docker cp liferay:/home/user/Tools/liferay-ce-portal-7.0-ga5/
  • Restart the docker container

Deploying multiple custom property / config files (zip file option)

  • There could be a scenario to deploy multiple property/ configuration files. e.g
    • Portal Properties
    • OSGI Config files
  • Create a zip file of all properties and config files
    • Name of file should be :
    • Keep base folder structure in zip file, relative to liferay base folder
  • Sample zip file content would be like
    |_ osgi
    |_ tomcat-8.0.32
      |_ ROOT
        |_ WEB-INF
           |_ classes
  • Copy this zip file to container’s base liferay folder
    docker cp liferay:/home/user/Tools/liferay-ce-portal-7.0-ga5/
  • Restart docker container
  • When you start it, the startup script automatically unzips and deploys the config files

6.0 Troubleshooting

6.1 Debugging Application

As a developer, we need to debug our application sometimes.
We were able to debug our liferay application from IntelliJ Idea, but not from Eclipse (as of now)

  • To do so, you first need to expose port 8000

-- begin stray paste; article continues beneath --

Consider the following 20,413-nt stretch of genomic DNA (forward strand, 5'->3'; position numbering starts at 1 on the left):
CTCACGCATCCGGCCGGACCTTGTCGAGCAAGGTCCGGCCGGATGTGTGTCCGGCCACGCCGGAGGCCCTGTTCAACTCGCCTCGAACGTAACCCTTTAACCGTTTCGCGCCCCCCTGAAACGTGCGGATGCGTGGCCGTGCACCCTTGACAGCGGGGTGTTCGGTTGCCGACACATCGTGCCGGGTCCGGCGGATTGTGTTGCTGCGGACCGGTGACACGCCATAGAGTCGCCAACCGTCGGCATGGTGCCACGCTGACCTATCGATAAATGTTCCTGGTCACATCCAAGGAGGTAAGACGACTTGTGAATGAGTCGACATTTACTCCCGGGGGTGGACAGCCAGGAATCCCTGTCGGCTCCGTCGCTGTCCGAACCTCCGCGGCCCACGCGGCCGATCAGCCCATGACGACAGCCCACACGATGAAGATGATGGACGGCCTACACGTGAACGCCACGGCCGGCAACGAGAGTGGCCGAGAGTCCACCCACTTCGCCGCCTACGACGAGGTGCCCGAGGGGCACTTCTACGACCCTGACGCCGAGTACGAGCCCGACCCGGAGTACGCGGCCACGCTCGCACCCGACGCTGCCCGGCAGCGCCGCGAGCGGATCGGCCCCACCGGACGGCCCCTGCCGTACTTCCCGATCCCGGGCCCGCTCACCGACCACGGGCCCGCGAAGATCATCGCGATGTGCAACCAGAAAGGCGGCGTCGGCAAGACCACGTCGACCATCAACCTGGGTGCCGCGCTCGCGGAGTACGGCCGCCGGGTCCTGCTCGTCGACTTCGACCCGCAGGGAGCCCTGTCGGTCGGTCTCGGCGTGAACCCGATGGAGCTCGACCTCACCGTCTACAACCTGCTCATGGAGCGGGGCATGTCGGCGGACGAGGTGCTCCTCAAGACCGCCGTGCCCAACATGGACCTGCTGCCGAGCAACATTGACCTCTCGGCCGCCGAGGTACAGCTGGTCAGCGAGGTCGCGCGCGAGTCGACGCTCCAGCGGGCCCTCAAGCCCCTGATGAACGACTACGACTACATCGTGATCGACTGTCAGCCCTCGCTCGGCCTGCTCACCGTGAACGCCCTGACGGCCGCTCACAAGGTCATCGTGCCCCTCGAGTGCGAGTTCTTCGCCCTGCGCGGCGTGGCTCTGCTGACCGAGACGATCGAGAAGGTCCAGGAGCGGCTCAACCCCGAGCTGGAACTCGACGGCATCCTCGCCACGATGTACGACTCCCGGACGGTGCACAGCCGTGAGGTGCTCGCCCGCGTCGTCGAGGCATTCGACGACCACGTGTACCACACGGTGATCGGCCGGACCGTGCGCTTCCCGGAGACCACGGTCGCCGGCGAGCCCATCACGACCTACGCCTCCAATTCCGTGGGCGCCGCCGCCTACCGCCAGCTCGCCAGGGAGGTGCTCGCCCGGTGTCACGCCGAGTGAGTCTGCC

• Run instead of running file, run following commands for starting liferay in debug mode
    export JPDA_TRANSPORT="dt_socket"
    export JPDA_ADDRESS="8000"
    export JPDA_SUSPEND="n"
    export JPDA_OPTS="-agentlib:jdwp=transport=$JPDA_TRANSPORT,address=$JPDA_ADDRESS,server=y,suspend=$JPDA_SUSPEND"
    echo $JPDA_OPTS
    sh jpda start

Create a new debug configuration and attach your debugger to

  • Host = Docker IP Address e.g.
  • Port = 8000

Check this section to know how to find out the docker IP Address –  4.3.1 Finding IP Address of the docker container

Note: We have modified the default docker image uploaded in Docker Hub, to always start Liferay in Debug mode.

6.2 Docx4J document import fails

We were using Docx4J for document import.
However the document import was failing due to following error in Docx4J code

Caused by: java.lang.NullPointerException 
       at org.docx4j.convert.out.common.AbstractExporter.export(

After some debugging we found that this issue is due to some missing folders that Docx4J expects.

Run below command (where liferay is the container name)

docker exec -it liferay sudo mkdir -p "/home/user/.docx4all/temporary embedded fonts"


Note: We have modified the default docker image uploaded in Docker Hub, to always create this directory by default


With this we conclude this article on how to create an use a docker image of Liferay application.